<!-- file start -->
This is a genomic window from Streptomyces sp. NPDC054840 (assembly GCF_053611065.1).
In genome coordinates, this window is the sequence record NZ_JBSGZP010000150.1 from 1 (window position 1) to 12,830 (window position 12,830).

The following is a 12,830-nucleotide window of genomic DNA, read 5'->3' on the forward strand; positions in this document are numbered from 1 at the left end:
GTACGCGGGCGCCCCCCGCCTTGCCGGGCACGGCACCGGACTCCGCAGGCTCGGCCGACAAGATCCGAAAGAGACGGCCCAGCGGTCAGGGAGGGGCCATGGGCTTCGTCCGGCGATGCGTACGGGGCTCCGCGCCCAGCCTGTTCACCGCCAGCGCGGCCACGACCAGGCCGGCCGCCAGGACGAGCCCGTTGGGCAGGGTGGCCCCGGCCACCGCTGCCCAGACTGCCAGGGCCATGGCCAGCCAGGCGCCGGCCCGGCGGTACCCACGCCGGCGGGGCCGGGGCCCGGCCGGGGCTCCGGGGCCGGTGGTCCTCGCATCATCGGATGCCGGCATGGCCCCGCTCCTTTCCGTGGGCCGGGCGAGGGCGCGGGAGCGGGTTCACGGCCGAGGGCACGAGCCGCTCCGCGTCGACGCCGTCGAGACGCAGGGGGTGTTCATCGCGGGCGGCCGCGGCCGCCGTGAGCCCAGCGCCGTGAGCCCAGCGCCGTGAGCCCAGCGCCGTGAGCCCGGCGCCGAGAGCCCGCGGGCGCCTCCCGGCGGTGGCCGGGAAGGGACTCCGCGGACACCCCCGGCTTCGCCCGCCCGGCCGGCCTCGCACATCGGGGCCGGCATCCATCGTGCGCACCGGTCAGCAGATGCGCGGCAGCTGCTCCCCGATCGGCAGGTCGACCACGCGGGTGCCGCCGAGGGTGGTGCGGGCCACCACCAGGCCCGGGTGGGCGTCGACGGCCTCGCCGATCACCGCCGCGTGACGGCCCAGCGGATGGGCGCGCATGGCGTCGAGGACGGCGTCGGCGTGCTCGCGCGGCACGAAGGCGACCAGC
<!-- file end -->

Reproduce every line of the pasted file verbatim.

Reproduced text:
This is a genomic window from Streptomyces sp. NPDC054840 (assembly GCF_053611065.1).
In genome coordinates, this window is the sequence record NZ_JBSGZP010000150.1 from 1 (window position 1) to 12,830 (window position 12,830).

The following is a 12,830-nucleotide window of genomic DNA, read 5'->3' on the forward strand; positions in this document are numbered from 1 at the left end:
GTACGCGGGCGCCCCCCGCCTTGCCGGGCACGGCACCGGACTCCGCAGGCTCGGCCGACAAGATCCGAAAGAGACGGCCCAGCGGTCAGGGAGGGGCCATGGGCTTCGTCCGGCGATGCGTACGGGGCTCCGCGCCCAGCCTGTTCACCGCCAGCGCGGCCACGACCAGGCCGGCCGCCAGGACGAGCCCGTTGGGCAGGGTGGCCCCGGCCACCGCTGCCCAGACTGCCAGGGCCATGGCCAGCCAGGCGCCGGCCCGGCGGTACCCACGCCGGCGGGGCCGGGGCCCGGCCGGGGCTCCGGGGCCGGTGGTCCTCGCATCATCGGATGCCGGCATGGCCCCGCTCCTTTCCGTGGGCCGGGCGAGGGCGCGGGAGCGGGTTCACGGCCGAGGGCACGAGCCGCTCCGCGTCGACGCCGTCGAGACGCAGGGGGTGTTCATCGCGGGCGGCCGCGGCCGCCGTGAGCCCAGCGCCGTGAGCCCAGCGCCGTGAGCCCAGCGCCGTGAGCCCGGCGCCGAGAGCCCGCGGGCGCCTCCCGGCGGTGGCCGGGAAGGGACTCCGCGGACACCCCCGGCTTCGCCCGCCCGGCCGGCCTCGCACATCGGGGCCGGCATCCATCGTGCGCACCGGTCAGCAGATGCGCGGCAGCTGCTCCCCGATCGGCAGGTCGACCACGCGGGTGCCGCCGAGGGTGGTGCGGGCCACCACCAGGCCCGGGTGGGCGTCGACGGCCTCGCCGATCACCGCCGCGTGACGGCCCAGCGGATGGGCGCGCATGGCGTCGAGGACGGCGTCGGCGTGCTCGCGCGGCACGAAGGCGACCAGC